This is what I mean about how not to do it. Why would anyone choose you and pay you a high hourly rate, if no one has recommended you and you are competing against lots of other tutors? Can you advertise locally and go through word of mouth, even if it takes a bit more time to build contacts?
     
  12. SUPER.SUPPLY

    SUPER.SUPPLY Occasional commenter

    Ok here is my opinion and situation. I left teaching last year and went into becoming a nanny/governess. I was in several private households gaining experience through a couple of reputable agencies. When covid struck everyone who could afford it wanted a private tutor. Go on to nannyjob where several nanny agencies and individual parents post and look for nannies with teaching experience. Parents are crying out for tutors at the moment and I have just been able to name my price. It is not easy, I have had to wait a long time. So here is what you do. Get your C.V all nice and sparkly as a teacher.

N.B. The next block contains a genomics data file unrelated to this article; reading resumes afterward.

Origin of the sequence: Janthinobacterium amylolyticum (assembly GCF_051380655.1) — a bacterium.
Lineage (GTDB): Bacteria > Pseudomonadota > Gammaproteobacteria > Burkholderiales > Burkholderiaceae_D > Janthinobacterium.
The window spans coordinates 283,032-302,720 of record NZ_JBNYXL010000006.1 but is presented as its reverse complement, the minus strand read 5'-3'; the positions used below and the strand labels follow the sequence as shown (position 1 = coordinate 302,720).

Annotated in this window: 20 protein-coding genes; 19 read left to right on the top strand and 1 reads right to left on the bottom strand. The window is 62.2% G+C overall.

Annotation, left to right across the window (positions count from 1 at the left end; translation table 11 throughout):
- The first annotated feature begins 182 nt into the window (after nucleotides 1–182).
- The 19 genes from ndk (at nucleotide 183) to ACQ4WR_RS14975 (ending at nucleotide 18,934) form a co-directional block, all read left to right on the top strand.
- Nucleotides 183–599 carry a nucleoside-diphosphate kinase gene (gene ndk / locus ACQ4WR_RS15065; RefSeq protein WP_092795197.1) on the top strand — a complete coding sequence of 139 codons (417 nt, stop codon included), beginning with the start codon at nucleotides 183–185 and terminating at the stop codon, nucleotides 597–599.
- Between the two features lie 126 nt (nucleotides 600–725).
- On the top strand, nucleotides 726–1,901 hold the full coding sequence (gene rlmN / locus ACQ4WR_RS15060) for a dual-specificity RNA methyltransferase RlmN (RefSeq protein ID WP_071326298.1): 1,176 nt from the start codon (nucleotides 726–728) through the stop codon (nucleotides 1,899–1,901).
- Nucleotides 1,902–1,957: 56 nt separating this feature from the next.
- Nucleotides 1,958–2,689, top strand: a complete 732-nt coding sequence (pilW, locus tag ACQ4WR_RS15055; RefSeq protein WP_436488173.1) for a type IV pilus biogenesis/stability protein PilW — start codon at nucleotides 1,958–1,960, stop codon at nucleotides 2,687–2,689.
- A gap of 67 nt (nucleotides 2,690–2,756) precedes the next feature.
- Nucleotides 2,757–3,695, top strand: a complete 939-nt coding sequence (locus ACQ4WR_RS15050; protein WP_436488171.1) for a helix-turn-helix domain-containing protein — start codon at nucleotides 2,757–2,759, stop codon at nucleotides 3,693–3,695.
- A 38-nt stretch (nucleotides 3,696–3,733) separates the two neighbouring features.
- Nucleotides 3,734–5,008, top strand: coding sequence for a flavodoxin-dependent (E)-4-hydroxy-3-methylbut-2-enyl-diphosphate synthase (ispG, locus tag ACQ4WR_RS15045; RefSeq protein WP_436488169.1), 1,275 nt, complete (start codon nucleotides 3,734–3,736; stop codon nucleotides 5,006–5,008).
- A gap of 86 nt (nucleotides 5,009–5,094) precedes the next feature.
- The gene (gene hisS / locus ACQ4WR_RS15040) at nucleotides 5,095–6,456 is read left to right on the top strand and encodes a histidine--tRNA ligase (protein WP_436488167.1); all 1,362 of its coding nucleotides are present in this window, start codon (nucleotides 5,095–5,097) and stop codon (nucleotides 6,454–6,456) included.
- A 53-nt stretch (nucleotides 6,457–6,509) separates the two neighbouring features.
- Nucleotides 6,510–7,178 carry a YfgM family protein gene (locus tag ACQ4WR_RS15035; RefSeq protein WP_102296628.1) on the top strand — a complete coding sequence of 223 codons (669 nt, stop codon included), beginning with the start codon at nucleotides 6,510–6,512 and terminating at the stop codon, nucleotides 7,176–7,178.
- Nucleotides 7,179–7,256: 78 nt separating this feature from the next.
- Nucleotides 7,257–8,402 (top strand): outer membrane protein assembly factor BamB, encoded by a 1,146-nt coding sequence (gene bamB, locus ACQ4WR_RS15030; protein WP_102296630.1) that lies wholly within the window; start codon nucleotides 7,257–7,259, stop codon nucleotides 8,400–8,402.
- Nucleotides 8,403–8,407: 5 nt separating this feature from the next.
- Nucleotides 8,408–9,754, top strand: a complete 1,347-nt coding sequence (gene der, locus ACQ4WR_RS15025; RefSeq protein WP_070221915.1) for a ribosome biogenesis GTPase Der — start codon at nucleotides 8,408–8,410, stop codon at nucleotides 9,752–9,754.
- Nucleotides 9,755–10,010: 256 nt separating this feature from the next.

You need an up to date DBS registered with an update service and if you haven't got one, get one through an agency.
    Have a decent cover letter for teaching ready too.
    Photocopy of passport, driving license, qualifications (teaching ones that is) and anything else relevant.
    Profile picture, can be a passport one but make yourself smiley
    Proof of NI number
    Proof of address
    Picture of driving license photo card.
    I have pictures of all of these in one folder on my computer and i'm ready to get them off to an agency when they ask for it. Have several referees ready for a phone call too.

    Hope this helps
     

Share This Page